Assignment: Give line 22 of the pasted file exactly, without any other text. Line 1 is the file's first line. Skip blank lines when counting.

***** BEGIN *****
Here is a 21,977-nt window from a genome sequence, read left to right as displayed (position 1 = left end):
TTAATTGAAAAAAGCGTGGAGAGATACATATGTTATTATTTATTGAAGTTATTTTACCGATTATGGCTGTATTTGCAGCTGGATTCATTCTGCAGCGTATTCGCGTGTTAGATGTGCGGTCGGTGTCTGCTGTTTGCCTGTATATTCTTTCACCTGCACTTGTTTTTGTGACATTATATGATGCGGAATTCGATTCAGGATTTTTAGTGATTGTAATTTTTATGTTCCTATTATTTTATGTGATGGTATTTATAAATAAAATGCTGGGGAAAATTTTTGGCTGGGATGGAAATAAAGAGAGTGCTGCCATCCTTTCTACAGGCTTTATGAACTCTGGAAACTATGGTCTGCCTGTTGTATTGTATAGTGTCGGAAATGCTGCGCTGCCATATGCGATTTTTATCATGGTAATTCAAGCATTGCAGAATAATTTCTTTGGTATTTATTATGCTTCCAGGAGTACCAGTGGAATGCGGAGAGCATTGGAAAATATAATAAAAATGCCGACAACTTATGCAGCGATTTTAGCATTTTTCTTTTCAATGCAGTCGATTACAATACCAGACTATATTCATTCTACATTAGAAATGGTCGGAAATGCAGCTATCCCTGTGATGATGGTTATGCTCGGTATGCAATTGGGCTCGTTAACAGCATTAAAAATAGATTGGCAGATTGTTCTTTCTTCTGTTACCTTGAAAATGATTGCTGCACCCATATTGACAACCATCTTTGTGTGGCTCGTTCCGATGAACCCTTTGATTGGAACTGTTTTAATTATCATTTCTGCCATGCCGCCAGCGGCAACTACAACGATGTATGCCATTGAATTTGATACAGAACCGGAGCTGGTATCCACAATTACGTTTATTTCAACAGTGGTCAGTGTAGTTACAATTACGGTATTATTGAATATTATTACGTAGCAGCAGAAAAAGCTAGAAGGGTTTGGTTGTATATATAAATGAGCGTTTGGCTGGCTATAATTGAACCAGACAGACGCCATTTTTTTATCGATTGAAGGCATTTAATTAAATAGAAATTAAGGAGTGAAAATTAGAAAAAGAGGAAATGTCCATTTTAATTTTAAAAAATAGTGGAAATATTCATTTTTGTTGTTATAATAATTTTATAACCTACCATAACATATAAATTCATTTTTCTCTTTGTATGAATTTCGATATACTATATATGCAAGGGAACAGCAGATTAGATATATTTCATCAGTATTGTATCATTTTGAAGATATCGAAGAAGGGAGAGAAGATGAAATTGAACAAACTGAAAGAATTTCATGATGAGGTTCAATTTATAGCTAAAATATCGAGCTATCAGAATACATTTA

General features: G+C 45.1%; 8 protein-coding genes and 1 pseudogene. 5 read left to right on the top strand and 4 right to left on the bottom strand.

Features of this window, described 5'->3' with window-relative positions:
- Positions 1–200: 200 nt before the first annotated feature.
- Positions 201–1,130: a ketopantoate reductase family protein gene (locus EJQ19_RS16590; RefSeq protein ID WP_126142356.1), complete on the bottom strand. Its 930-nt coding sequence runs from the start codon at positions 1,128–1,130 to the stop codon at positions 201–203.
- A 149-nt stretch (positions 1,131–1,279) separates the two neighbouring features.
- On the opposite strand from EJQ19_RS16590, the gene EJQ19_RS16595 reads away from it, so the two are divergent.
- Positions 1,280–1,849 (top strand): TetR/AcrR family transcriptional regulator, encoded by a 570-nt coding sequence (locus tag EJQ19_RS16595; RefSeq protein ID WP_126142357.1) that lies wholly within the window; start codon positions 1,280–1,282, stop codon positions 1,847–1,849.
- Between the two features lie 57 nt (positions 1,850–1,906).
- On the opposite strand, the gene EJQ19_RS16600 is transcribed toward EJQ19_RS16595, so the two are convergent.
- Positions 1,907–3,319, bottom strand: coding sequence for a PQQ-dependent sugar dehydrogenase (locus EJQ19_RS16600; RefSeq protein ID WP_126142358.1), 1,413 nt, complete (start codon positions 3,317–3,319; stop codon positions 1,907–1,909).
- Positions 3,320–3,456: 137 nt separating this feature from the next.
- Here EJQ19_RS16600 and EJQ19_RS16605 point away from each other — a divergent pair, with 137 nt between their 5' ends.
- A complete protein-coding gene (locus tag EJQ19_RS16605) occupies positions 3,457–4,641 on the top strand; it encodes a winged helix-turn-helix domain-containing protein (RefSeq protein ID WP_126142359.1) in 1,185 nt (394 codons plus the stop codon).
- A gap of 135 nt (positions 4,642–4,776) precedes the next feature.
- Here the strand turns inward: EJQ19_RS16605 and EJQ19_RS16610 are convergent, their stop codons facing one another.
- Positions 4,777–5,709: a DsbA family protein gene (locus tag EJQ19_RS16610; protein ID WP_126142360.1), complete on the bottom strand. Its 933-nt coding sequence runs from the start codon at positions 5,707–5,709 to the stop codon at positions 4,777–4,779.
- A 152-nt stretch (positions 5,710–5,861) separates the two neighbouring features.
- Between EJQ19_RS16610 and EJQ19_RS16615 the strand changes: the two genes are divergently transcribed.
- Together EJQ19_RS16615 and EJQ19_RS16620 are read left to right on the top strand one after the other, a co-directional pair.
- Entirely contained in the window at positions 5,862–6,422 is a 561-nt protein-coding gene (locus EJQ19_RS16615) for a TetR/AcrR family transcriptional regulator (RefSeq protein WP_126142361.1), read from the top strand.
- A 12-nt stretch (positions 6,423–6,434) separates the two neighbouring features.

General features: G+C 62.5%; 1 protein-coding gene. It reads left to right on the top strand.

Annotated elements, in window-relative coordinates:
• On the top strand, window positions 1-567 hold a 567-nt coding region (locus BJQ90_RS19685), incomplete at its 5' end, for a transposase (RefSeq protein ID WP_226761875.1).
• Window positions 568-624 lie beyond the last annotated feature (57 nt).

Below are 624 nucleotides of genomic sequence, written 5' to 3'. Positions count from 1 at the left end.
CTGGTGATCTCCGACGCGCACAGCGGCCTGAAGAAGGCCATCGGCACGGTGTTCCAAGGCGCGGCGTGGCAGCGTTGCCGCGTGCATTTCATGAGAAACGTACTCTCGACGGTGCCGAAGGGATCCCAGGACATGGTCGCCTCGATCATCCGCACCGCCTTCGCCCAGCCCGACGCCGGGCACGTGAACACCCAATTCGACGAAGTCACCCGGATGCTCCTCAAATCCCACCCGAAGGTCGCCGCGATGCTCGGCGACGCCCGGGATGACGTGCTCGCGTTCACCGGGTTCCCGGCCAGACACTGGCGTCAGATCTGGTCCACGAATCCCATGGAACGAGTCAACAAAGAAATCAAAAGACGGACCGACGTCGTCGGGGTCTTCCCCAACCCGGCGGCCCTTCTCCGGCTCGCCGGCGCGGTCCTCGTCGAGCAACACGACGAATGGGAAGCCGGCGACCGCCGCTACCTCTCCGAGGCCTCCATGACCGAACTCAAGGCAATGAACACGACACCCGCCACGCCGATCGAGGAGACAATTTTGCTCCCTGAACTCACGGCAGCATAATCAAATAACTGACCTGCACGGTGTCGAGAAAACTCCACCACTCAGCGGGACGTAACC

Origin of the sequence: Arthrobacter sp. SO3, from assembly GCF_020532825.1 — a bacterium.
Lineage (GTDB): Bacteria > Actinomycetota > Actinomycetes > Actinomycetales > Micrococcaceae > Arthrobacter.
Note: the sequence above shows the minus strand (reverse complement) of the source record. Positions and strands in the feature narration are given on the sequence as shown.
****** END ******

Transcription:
- Entirely contained in the window at positions 5,862–6,422 is a 561-nt protein-coding gene (locus EJQ19_RS16615) for a TetR/AcrR family transcriptional regulator (RefSeq protein WP_126142361.1), read from the top strand.